"We wanted to make certain that Iran understood that the United States was able and capable of and prepared to defend its interests and that of its allies in the Persian Gulf and it was probably important to take some steps to reiterate that message."
Secretary of State Condoleezza Rice in an interview with The New York Times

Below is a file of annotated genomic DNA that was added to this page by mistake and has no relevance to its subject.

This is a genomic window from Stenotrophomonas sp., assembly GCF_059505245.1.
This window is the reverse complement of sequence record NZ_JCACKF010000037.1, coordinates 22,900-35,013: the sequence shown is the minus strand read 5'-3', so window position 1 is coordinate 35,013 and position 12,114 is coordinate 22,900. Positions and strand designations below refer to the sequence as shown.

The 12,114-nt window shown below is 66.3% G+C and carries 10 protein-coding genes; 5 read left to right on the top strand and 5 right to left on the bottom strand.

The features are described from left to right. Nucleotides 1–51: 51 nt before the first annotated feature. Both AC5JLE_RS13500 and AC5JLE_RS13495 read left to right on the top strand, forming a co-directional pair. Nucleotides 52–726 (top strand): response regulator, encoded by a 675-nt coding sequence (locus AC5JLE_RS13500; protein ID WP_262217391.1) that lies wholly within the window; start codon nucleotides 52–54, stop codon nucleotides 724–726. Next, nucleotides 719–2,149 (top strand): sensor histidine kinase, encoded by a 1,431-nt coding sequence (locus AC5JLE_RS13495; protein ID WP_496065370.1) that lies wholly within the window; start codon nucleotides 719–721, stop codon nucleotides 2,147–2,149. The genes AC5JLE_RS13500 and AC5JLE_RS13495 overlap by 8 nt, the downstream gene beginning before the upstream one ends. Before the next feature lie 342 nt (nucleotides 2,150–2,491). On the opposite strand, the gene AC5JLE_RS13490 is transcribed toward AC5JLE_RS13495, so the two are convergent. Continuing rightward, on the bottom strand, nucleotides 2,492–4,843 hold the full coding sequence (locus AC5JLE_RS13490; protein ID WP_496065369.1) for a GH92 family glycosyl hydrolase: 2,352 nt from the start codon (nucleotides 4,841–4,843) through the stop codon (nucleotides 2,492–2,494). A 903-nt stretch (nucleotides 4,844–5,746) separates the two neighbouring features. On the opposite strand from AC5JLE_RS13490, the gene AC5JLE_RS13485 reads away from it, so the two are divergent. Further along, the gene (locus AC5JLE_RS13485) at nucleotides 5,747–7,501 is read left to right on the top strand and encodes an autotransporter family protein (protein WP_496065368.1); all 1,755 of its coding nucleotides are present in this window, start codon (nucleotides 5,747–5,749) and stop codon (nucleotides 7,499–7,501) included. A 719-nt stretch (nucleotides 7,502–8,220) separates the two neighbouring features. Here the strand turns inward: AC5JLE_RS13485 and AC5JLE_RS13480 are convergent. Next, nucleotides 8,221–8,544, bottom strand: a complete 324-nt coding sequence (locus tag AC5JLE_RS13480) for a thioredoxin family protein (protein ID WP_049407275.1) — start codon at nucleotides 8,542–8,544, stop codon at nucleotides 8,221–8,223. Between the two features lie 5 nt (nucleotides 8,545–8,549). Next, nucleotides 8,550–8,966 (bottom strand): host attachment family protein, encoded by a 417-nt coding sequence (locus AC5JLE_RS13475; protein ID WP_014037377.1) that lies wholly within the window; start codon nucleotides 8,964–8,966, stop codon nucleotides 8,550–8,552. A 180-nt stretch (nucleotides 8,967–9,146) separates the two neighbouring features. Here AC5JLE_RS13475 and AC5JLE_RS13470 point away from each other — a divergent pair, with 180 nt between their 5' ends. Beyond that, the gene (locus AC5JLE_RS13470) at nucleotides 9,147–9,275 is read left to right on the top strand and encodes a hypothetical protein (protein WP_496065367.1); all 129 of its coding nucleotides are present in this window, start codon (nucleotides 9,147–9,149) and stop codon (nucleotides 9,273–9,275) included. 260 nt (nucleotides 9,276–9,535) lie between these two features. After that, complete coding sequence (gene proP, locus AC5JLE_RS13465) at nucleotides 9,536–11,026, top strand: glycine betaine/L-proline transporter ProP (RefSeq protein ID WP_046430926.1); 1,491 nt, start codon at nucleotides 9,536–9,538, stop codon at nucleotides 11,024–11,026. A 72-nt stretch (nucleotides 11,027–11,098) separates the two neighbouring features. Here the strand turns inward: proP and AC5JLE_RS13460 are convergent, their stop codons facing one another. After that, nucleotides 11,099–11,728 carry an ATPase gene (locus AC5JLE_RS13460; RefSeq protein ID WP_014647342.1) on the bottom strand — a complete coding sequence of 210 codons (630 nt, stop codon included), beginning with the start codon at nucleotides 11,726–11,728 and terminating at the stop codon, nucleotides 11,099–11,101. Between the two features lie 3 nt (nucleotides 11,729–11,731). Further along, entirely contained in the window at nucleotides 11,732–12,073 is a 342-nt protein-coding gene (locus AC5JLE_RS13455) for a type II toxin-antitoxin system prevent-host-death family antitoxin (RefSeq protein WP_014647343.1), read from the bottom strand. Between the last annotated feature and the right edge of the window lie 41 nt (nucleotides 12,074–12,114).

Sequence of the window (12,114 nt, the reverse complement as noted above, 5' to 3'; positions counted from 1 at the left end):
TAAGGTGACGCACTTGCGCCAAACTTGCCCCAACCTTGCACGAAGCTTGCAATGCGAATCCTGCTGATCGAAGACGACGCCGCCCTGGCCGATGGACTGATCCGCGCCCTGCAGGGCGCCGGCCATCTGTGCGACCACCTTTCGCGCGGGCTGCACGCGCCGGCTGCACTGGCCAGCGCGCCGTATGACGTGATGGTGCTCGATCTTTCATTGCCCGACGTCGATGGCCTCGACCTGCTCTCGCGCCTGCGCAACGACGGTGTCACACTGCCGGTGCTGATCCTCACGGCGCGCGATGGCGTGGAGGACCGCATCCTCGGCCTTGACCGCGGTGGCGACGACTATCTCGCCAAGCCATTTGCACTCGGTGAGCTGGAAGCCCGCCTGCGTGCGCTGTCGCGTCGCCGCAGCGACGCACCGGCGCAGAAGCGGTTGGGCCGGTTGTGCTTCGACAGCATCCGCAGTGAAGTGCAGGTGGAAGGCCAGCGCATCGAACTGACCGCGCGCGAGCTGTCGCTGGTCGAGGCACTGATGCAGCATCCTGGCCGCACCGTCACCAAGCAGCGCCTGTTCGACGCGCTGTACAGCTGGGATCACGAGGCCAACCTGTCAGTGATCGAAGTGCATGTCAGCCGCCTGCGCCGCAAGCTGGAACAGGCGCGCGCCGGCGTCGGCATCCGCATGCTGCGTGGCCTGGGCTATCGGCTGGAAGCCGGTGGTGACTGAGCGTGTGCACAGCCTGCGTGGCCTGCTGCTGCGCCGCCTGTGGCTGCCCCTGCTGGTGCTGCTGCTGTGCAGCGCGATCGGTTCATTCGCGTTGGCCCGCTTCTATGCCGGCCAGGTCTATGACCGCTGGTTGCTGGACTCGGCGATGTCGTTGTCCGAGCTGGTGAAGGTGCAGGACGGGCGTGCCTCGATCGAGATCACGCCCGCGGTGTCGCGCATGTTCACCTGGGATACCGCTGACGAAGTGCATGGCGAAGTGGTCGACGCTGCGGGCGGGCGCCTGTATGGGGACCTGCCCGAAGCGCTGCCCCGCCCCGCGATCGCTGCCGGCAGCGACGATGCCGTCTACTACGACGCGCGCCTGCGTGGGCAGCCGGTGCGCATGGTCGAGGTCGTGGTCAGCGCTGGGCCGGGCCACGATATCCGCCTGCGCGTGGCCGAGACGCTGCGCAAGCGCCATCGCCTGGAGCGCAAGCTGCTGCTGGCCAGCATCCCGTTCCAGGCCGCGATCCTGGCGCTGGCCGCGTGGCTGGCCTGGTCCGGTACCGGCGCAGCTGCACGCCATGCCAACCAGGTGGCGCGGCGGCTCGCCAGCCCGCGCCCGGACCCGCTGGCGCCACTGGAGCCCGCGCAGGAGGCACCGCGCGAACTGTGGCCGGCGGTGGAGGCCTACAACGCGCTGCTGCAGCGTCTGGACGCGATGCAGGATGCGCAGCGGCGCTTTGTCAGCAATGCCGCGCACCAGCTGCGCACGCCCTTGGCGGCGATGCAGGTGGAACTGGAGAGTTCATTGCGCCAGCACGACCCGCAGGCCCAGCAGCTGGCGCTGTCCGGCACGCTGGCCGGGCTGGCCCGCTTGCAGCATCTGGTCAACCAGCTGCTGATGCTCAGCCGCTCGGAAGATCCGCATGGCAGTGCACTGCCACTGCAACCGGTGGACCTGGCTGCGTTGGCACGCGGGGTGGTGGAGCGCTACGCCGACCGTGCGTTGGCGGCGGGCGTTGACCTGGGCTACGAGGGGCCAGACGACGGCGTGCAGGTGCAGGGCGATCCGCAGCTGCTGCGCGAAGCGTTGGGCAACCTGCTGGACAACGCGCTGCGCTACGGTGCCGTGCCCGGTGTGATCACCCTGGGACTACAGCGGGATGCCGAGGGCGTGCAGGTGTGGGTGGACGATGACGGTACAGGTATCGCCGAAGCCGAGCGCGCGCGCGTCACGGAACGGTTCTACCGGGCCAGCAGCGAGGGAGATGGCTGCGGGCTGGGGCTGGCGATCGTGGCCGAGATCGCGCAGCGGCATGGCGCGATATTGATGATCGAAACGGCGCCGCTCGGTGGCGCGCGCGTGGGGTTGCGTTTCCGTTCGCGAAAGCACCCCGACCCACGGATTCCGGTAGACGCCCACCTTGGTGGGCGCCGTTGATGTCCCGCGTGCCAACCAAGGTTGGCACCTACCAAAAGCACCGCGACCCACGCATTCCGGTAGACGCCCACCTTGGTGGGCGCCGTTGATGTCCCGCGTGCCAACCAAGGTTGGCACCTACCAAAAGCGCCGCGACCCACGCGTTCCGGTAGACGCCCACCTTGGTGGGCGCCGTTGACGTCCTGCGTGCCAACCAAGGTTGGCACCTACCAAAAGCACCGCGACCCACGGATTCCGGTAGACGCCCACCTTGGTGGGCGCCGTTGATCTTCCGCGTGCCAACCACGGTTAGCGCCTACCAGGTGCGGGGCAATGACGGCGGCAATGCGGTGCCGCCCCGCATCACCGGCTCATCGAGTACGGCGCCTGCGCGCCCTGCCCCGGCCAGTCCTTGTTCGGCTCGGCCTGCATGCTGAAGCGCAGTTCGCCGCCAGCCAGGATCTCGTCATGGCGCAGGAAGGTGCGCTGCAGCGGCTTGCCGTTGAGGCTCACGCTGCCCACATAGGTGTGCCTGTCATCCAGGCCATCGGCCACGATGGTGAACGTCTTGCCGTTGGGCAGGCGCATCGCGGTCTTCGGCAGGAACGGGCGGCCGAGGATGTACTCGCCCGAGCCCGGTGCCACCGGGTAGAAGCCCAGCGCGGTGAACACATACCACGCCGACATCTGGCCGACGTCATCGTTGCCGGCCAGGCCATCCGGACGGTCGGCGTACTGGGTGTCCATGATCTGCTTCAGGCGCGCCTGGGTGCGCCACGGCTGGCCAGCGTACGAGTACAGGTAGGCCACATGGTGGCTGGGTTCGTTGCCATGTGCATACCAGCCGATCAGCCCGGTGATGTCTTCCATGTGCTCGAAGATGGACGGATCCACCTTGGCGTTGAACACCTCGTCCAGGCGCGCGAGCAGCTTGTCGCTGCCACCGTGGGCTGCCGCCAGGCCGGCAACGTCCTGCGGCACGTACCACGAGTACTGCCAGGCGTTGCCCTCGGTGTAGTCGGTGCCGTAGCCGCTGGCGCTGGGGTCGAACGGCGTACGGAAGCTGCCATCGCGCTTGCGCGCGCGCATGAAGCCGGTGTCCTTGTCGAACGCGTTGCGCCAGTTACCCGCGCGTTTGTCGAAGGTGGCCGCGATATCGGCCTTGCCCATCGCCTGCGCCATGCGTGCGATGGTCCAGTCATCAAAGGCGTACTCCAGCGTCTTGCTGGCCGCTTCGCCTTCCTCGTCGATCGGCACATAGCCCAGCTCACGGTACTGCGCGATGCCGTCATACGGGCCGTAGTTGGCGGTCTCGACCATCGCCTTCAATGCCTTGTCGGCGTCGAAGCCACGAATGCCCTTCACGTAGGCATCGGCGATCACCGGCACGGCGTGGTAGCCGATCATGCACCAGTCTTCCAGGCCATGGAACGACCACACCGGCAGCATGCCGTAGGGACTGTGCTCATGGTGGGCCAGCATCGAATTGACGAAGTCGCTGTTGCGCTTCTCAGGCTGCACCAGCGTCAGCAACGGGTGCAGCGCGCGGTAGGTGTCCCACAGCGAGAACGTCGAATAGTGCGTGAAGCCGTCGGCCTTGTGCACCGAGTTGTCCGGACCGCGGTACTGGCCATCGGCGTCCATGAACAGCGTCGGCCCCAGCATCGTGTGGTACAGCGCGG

Around the same time that the Bush Administration announces the surge strategy, officials increase attempts to link Iran with the violence in Iraq despite the fact that most attacks on U.S. troops have come from Sunni fighters. The U.S. military presents evidence that it claims shows Iran is supplying militias in Iraq with the technology behind some of the deadliest improvised explosive devices (IEDs) in Iraq. The military also detains five Iranians captured at a government office in northern Iraq, and dispatches an aircraft carrier and anti-missile battery to the Persian Gulf. Washington goes out of its way to say that it has no intentions of starting a war with Iran, but just in case, Democrats make clear that they believe the President does not have prior authority to invade Iran without approval from Congress. In early March, the administration seems to draw down a bit, attending a regional conference on security in Iraq that includes a delegation from Iran.